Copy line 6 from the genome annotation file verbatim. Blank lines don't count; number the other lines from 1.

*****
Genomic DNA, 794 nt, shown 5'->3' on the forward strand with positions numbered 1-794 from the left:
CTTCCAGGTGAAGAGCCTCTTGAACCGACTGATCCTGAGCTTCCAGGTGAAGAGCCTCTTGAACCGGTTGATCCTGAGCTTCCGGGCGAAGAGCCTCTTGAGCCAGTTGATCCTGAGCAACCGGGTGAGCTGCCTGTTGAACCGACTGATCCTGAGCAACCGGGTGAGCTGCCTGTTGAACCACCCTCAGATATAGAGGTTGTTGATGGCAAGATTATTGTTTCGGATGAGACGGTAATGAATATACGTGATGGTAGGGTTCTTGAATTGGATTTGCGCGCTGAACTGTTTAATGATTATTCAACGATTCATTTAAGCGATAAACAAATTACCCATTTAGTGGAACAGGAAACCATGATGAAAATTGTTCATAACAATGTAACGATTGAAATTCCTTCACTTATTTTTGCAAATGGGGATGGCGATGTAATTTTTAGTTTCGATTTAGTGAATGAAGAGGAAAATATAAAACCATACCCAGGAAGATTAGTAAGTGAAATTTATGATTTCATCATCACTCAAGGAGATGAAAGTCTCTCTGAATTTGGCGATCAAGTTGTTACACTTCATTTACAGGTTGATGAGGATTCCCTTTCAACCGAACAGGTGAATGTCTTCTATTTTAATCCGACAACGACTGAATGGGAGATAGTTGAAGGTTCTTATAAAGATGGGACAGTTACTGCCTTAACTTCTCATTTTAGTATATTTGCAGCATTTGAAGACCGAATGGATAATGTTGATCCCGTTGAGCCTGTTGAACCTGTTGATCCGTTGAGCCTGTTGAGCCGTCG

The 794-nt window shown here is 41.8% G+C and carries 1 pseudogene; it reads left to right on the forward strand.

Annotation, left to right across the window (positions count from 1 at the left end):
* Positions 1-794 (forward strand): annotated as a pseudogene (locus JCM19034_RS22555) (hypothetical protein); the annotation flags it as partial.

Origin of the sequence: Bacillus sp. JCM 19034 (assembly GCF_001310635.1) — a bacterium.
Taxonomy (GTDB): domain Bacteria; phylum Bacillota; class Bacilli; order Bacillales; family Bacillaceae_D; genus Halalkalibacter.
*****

Origin of the sequence: Bacillus sp. JCM 19034 (assembly GCF_001310635.1) — a bacterium.